Two Reasons Why I Do the Things I Hate (and Two Prayers of Repentance)

Sometimes my heart wavers more than I want it to, or think it should. A few days ago, I had a still small conversation with Jesus about how much I struggle to surrender. I wondered how it was possible to be a growing Christian of 25 years and yet sometimes simultaneously feel like a wavering skeptic of 25 years.
Chad Johnson

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Essentially, I was bringing to Jesus the problem Paul described in Romans 7:15: “For I do not understand my own actions. For I do not do what I want, but I do the very thing I hate.”

Honestly?

I'd prefer not to hear about dichotomies, like how Paul fought to be one thing and yet was another, or how I fight for the high road while ignoring the fact that high roads don’t exist without lower ones.

The Holy Spirit is the perfect guide because He guides us into all truth (John 16:13), not just the truth our ears itch to hear most. Through the Holy Spirit, we have a connection to Jesus that is unlike any association on the planet.

Jesus, by His Spirit, spoke to my heart about two areas that have only been promoting and cheering on the frustrated wavering.

1. I need to learn to receive the kingdom like a child. Mark 10:15: “Truly, I say to you, whoever does not receive the kingdom of God like a child shall not enter it.”

And

2. Christianity was always meant to be an outward expression of an inward joy I’m experiencing––daily. Many of the commandments Jesus gave were outward (love your neighbor, give to the poor, heal the sick, let your light shine before men) and they are the truth, regardless of how much I’d prefer to ignore neighbors, the poor, the sick, or man in general.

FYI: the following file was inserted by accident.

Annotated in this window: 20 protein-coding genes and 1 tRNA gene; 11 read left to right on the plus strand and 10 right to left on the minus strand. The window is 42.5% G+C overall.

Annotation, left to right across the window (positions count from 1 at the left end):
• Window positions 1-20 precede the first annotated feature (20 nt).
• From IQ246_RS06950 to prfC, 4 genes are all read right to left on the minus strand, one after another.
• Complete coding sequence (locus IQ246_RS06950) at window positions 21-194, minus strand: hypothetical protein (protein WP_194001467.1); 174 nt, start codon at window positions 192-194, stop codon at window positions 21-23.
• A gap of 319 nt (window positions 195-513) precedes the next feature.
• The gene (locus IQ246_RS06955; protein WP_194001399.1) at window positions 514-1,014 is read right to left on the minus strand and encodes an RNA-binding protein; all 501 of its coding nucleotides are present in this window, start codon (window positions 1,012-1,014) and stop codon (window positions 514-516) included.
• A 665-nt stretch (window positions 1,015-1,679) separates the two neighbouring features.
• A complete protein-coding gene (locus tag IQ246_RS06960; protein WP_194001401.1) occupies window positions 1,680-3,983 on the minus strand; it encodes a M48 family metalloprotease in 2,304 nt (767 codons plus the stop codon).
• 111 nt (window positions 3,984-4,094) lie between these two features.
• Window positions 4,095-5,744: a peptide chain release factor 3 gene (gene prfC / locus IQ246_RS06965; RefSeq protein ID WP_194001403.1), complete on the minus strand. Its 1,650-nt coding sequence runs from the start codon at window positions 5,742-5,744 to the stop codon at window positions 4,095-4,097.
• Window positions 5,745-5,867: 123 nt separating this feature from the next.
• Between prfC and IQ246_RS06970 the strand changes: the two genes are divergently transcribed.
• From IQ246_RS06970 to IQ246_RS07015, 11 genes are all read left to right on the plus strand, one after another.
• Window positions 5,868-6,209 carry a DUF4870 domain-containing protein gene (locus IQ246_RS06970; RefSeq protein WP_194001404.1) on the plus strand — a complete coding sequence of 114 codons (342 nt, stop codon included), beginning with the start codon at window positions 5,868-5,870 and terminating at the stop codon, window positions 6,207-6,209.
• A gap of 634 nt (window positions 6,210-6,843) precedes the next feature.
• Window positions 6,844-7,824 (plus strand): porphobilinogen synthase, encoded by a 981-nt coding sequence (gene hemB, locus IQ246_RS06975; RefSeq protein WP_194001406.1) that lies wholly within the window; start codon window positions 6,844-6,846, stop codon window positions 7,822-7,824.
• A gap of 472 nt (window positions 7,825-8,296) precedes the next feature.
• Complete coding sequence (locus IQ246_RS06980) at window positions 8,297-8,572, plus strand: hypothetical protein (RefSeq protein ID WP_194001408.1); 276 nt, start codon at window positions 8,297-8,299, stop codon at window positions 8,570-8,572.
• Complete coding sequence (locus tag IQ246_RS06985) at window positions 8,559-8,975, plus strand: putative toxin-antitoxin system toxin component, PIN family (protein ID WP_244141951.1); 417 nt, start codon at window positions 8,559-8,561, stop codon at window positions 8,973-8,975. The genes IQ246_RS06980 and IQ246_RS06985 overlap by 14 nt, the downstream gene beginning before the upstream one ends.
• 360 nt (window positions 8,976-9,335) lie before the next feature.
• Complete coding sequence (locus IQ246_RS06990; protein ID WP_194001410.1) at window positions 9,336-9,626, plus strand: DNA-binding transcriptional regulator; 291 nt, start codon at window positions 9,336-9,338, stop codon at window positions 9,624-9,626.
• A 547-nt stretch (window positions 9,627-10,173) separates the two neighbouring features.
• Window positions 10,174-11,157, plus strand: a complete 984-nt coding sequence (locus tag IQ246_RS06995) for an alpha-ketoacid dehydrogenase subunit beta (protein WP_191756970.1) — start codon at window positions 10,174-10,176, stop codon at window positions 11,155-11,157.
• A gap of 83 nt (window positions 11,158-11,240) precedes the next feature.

Only one call to action resonates properly when the Holy Spirit is speaking to me: “...Repent: for the kingdom of heaven is at hand,” (Matthew 4:17). Jesus is so kind as to lead us by the hand into both repentance and restoration.

When we repent, He restores.

I prayed something like:

1. Jesus, I apologize for how quickly I complicate what I was always meant to appreciate and approach like a child. Help me to be way more kid-like again, because I’m no good at childlikeness on my own.

And

2. Jesus, forgive me for how often I choose to live my Christian faith as an inward expression of outward distractions. Thanks for your willingness to continue growing me, despite me.

When I fail as a follower of Jesus––marginally or miserably––when my weakness seems to show up more than His strength, it’s usually because I’m spending too much time focused on me, and not nearly enough running back to Him.

Failure, in the Christian life, is an uncomfortable tension that each of us has to wrestle. The sooner we sincerely repent, the quicker we turn back toward how we were always meant to live. Free.

You and I were wired to bring God glory in approaching Him, our Father, as children, holding hands open for more of who He is, and more of what He has for us.

He calls me, and He calls you, into waters often deeper than where either of us can comfortably stand.

I pray we’re both able to become more like children. I pray that by the power of the Spirit, our outward expression (as the hands and feet of Jesus) would be an overflow of inward joy uncontainable.

Thank you for who you are, for the story you’re living, and for allowing me to serve you along the way.

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